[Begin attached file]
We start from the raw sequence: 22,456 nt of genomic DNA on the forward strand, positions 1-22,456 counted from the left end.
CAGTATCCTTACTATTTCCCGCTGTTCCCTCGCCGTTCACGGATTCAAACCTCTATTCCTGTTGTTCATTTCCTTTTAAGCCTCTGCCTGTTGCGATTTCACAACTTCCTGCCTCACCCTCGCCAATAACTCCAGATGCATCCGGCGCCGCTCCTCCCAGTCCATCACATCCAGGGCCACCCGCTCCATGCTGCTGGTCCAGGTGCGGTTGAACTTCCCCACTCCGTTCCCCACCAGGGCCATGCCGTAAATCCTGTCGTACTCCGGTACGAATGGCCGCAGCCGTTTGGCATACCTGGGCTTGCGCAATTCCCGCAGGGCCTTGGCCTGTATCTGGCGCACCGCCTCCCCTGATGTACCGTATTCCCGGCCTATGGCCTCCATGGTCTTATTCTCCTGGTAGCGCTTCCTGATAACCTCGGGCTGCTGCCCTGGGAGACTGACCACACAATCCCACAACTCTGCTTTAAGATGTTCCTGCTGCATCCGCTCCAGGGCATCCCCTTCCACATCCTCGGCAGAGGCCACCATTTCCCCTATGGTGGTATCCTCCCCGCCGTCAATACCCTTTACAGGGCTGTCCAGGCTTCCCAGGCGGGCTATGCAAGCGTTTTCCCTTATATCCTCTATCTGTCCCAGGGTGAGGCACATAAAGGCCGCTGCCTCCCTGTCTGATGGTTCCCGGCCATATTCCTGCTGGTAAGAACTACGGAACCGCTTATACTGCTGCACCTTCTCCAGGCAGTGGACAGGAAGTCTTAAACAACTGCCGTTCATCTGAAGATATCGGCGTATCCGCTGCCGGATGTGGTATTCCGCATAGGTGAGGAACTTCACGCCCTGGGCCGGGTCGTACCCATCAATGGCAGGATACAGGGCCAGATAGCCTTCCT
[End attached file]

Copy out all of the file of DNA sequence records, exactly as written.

We start from the raw sequence: 22,456 nt of genomic DNA on the forward strand, positions 1-22,456 counted from the left end.
CAGTATCCTTACTATTTCCCGCTGTTCCCTCGCCGTTCACGGATTCAAACCTCTATTCCTGTTGTTCATTTCCTTTTAAGCCTCTGCCTGTTGCGATTTCACAACTTCCTGCCTCACCCTCGCCAATAACTCCAGATGCATCCGGCGCCGCTCCTCCCAGTCCATCACATCCAGGGCCACCCGCTCCATGCTGCTGGTCCAGGTGCGGTTGAACTTCCCCACTCCGTTCCCCACCAGGGCCATGCCGTAAATCCTGTCGTACTCCGGTACGAATGGCCGCAGCCGTTTGGCATACCTGGGCTTGCGCAATTCCCGCAGGGCCTTGGCCTGTATCTGGCGCACCGCCTCCCCTGATGTACCGTATTCCCGGCCTATGGCCTCCATGGTCTTATTCTCCTGGTAGCGCTTCCTGATAACCTCGGGCTGCTGCCCTGGGAGACTGACCACACAATCCCACAACTCTGCTTTAAGATGTTCCTGCTGCATCCGCTCCAGGGCATCCCCTTCCACATCCTCGGCAGAGGCCACCATTTCCCCTATGGTGGTATCCTCCCCGCCGTCAATACCCTTTACAGGGCTGTCCAGGCTTCCCAGGCGGGCTATGCAAGCGTTTTCCCTTATATCCTCTATCTGTCCCAGGGTGAGGCACATAAAGGCCGCTGCCTCCCTGTCTGATGGTTCCCGGCCATATTCCTGCTGGTAAGAACTACGGAACCGCTTATACTGCTGCACCTTCTCCAGGCAGTGGACAGGAAGTCTTAAACAACTGCCGTTCATCTGAAGATATCGGCGTATCCGCTGCCGGATGTGGTATTCCGCATAGGTGAGGAACTTCACGCCCTGGGCCGGGTCGTACCCATCAATGGCAGGATACAGGGCCAGATAGCCTTCCT